Interesting question! Yes, the hydrophobic amino acids are very important; they facilitate interaction with the hydrophobic (inner) portion of the lipid bilayer. A useful review focusing on the bilayer side that I'll reference throughout this answer is here: Mechanics of membrane fusion, doi: 10.1038/nsmb.1455.
(a) shows a model of two lipid bilayers fusing (minus protein contributions). Essentially, the spike makes this process thermodynamically favorable.
The hydrophobic residues are key because they are what enables the other end of the spike protein to interact with and deform the cell membrane. Here's a model of protein-mediated fusion from that same review (they emphasize that the deformation is key):
The cleavage of spike is crucial to initiate this process because the hydrophobic residues are not accessible/cannot interact with the cell membrane unless the spike has been cleaved. This works to the advantage of the virus, since if the spike is close enough to be cleaved by TMPRSS2, it's close enough to stab the membrane of the correct cell. A virus with hydrophobic residues that are always ready-to-go, in comparison, would likely fuse with a lot of random/off-target membranes of cells or vesicles that would not be permissive to viral replication.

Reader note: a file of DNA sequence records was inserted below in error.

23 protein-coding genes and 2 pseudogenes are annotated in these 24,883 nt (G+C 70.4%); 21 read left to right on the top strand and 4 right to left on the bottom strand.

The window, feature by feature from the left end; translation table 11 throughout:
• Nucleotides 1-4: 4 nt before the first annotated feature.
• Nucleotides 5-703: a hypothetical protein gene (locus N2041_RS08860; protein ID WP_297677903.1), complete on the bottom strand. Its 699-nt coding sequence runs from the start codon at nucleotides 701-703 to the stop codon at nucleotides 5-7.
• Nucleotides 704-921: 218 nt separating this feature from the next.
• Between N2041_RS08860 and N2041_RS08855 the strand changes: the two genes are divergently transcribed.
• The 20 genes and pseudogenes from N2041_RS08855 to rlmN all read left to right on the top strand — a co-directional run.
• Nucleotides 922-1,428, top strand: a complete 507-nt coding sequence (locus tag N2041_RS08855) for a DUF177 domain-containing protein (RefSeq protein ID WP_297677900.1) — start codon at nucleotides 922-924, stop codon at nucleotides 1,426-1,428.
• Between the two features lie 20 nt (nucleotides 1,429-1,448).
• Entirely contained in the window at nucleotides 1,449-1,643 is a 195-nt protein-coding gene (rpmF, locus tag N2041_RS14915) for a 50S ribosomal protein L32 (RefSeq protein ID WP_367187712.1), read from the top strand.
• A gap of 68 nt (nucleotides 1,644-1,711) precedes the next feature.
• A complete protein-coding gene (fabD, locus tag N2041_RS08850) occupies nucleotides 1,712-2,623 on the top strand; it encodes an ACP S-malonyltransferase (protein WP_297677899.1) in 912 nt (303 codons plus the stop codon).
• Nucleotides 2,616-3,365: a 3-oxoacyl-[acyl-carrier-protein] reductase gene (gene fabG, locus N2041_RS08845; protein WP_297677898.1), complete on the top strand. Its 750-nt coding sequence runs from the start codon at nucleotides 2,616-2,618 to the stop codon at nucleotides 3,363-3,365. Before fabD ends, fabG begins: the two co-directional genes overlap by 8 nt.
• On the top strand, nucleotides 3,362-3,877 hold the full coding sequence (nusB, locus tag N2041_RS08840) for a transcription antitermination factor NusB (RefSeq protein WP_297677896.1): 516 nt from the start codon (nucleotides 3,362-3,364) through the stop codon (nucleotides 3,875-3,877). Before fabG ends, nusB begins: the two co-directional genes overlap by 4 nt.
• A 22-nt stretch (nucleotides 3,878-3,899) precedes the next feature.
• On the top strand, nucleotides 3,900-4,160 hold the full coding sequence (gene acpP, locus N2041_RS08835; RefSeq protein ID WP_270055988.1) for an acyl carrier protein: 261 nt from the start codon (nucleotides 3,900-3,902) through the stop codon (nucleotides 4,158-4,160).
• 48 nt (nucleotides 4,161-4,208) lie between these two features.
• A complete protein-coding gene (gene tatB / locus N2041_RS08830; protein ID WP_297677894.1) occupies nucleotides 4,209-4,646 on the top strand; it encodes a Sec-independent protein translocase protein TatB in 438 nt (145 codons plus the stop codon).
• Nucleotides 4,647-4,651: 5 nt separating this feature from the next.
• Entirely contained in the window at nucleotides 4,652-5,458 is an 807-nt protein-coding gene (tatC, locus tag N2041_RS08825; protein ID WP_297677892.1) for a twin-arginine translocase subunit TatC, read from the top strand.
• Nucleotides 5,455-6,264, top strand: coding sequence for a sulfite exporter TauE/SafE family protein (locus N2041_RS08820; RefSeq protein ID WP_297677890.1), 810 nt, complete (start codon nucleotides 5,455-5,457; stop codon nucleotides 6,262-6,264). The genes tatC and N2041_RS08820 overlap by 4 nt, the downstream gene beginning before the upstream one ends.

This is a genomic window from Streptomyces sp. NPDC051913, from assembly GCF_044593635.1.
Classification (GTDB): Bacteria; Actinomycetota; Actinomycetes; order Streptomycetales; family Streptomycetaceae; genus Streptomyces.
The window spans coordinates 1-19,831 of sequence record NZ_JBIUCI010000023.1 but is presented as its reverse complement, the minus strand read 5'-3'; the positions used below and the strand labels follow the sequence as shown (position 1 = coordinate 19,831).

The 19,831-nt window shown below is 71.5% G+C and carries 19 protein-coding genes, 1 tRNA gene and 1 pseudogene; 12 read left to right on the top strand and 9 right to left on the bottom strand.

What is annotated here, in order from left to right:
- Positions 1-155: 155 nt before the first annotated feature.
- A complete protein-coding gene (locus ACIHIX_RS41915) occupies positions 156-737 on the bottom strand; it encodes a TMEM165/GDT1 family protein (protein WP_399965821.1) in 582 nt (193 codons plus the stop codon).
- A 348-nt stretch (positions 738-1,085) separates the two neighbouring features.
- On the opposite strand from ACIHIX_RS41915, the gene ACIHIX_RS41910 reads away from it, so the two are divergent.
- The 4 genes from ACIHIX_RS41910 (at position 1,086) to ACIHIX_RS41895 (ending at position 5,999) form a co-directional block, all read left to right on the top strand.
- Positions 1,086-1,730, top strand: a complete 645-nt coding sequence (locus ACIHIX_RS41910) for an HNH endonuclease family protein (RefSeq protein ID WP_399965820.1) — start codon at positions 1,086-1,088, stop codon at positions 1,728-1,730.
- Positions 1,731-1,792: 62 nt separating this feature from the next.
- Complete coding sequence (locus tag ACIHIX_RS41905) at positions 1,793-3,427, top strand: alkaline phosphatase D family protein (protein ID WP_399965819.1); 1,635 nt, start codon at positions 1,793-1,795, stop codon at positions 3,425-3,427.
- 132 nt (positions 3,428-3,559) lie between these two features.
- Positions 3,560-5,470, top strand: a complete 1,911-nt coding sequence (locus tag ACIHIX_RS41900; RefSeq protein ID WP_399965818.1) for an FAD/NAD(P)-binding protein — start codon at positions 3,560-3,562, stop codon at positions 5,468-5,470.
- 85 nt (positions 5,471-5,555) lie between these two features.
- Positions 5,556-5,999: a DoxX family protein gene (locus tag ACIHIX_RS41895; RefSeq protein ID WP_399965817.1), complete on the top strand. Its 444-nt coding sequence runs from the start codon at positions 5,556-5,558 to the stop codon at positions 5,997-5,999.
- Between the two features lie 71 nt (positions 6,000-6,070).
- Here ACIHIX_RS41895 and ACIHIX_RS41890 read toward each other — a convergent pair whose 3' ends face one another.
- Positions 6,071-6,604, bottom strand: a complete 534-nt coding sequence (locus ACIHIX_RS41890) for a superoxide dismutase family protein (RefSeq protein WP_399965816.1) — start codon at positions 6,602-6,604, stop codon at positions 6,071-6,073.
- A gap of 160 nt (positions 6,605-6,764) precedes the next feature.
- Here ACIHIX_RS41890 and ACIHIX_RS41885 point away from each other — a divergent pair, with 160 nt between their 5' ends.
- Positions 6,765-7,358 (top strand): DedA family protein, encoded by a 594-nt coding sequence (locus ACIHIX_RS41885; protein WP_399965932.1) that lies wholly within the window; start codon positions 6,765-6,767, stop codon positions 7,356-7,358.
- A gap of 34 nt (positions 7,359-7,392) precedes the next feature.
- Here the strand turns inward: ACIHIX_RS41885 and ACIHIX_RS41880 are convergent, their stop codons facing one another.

Mechanisms of membrane fusion disparate players and common principles is a review paper.
A detailed discussion of the physics of this process is beyond the scope of this site, but here are some potential starting points (disclaimer: I am not a physicist):